God B.C.: The Inside Story

Added about 6 years ago by Anthony Phillips

GUEST BLOG: Anthony Phillips reveals the story behind his love for the Hebrew Scriptures and what prompted him to write this second edition of God B.C.

From the moment I started studying theology at university, I was hooked on the Hebrew Scriptures, which Christians call the Old Testament. They were so full of life and had a basic earthiness about them. Added to that, they contain some of the finest literature ever written: stories like Jacob pulling a fast one on his older brother Esau, only to have his father in law do the same to him—for which both Jacob and his wife retaliate in kind—or David attempting to cover up his adultery with Bathsheba by getting her husband bumped off. And then there was the unimaginable beauty of Hebrew poetry found in the prophets and psalms. And what other holy writing is so daring as to take God on in the way Job does, in no way mincing his words over the injustice of his plight? It is all so immediate and alive.

Yet for me the sad thing is that so few people know anything about this literary treasure chest. This is partly because the Old Testament is such an unwieldy book that it is difficult to know where to begin, and partly because its contents have been edited and added to over centuries. So, for example, the first chapter of Genesis, which describes the creation of the world in seven days, has, some five hundred years later, been placed before the much older story of Adam and Eve, though both probably have their antecedents in other cultures! And although the much shorter New Testament is better known, its true meaning cannot be grasped without knowledge of the Old on which it depends. After all, much of it was Jesus’s Bible.

It was to make the God revealed in the Hebrew Scriptures better known—the God whom Jesus called Father—that in 1977 I wrote God B.C., which I dedicated to my two-year-old daughter (who later also studied theology at university) and was chosen by the Bishop of London as his Lent Book for that year. I wanted to show how the Hebrews’ understanding of the nature of their God developed over the centuries, starting with their first entry into the land of Canaan and culminating in the Christ event. I thought that there was a gradual development from a more primitive position, in which they believed that God could cut them off for good for their disobedience, to one in which he could not let his people go no matter what they did, as Jesus’s ministry confirmed. While the conclusion remains the same, I now realise that how it was reached was more tortuous than I first thought.

This is not surprising, for—as in any discipline—Old Testament studies have gone through many twists and turns since I first wrote God B.C. Many ideas have been very negative, with a reluctance to say much about the early history of the Hebrews before they were conquered by the Babylonians and led off into exile. While some of these new insights have (unsurprisingly) affected some of the conclusions I drew in God B.C., I none the less believe that I can offer a coherent account of Israel’s origins and the development of her thought about the nature of her God and his relationship with humankind, as revealed in the Hebrew Scriptures and confirmed in the Christian ones.

From my own experience I know that my understanding of God has been directly affected by events which have happened to me from outside, some wonderful and enhancing, others hideous and soul destroying. Each time I have had to come to terms with them in relation to my faith.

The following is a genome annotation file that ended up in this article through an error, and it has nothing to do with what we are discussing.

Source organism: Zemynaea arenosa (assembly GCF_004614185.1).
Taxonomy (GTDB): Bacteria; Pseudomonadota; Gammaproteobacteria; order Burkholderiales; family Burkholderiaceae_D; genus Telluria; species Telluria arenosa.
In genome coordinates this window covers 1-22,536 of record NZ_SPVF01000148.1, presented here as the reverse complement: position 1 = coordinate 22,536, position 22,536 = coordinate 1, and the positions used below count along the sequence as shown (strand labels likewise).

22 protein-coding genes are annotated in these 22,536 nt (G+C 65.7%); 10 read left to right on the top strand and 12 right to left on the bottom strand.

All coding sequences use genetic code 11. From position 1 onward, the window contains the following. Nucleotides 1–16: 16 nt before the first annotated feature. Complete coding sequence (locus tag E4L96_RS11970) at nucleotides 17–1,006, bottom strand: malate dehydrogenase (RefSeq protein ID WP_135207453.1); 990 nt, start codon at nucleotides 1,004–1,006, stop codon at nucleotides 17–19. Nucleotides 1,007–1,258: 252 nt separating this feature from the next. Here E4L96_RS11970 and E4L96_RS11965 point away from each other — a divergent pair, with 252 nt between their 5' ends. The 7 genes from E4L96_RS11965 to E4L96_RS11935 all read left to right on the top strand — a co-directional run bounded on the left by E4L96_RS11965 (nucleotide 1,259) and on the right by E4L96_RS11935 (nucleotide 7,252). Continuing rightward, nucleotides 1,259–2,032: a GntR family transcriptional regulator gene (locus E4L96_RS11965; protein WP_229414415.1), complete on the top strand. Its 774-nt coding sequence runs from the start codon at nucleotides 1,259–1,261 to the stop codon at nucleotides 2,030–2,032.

So, I believe, it was for the Hebrews. Reacting to what happened to them historically, the authors of their Scriptures assessed anew their relationship to their God, editing and adding to earlier writings. Rather than a gradual development from a more primitive understanding of their God to a more mature one, I believe that two events, the Assyrian invasion of 721 BC and the Babylonian conquest of 586 BC, led to mistaken conclusions that limited their initial understanding of their position as God’s chosen people and recipients of his love. Instead, they saw themselves like a vassal to the ruler of a great empire, always at risk of annihilation should they stray for total allegiance to him. As with our own lives, it is always a temptation to faith in the love of God to draw wrong conclusions when faced with adversity and abandon him, particularly in the face of the inexplicable or the apparent absence of his love.

But the experience of the exile in Babylon and their return to their own land made them realise that God’s love was not conditional. In the end he could not, would not let them go, as for Christians was even more generously confirmed in the Christ event. Like the father of the prodigal son, the Hebrews recognised that God was always running out to embrace them. Finally, I argue with unashamed passion how all this affects the believer, concluding that we do not have to make a choice between God and the world, but instead affirm both, and in fellowship with the Creator enjoy his creation whose true order is ours to discover and proclaim.

I have dedicated this much expanded revision of God B.C. to my daughter’s four-year-old son, whom I hope will, like his grandfather and mother, embrace the Hebrew Scriptures, and make them his own. It would be a joy to me if, through this book, I have enabled others to do the same.

Anthony Phillips was Dean and Chaplain of Trinity Hall, Cambridge where he taught Old Testament Studies. During this time he presented documentaries for BBC Radio 3 and undertook television work. Later he moved to be Chaplain of St John’s College, Oxford where he continued to teach Old Testament studies. For ten years before he retired, Anthony was Headmaster of The King’s School, Canterbury.

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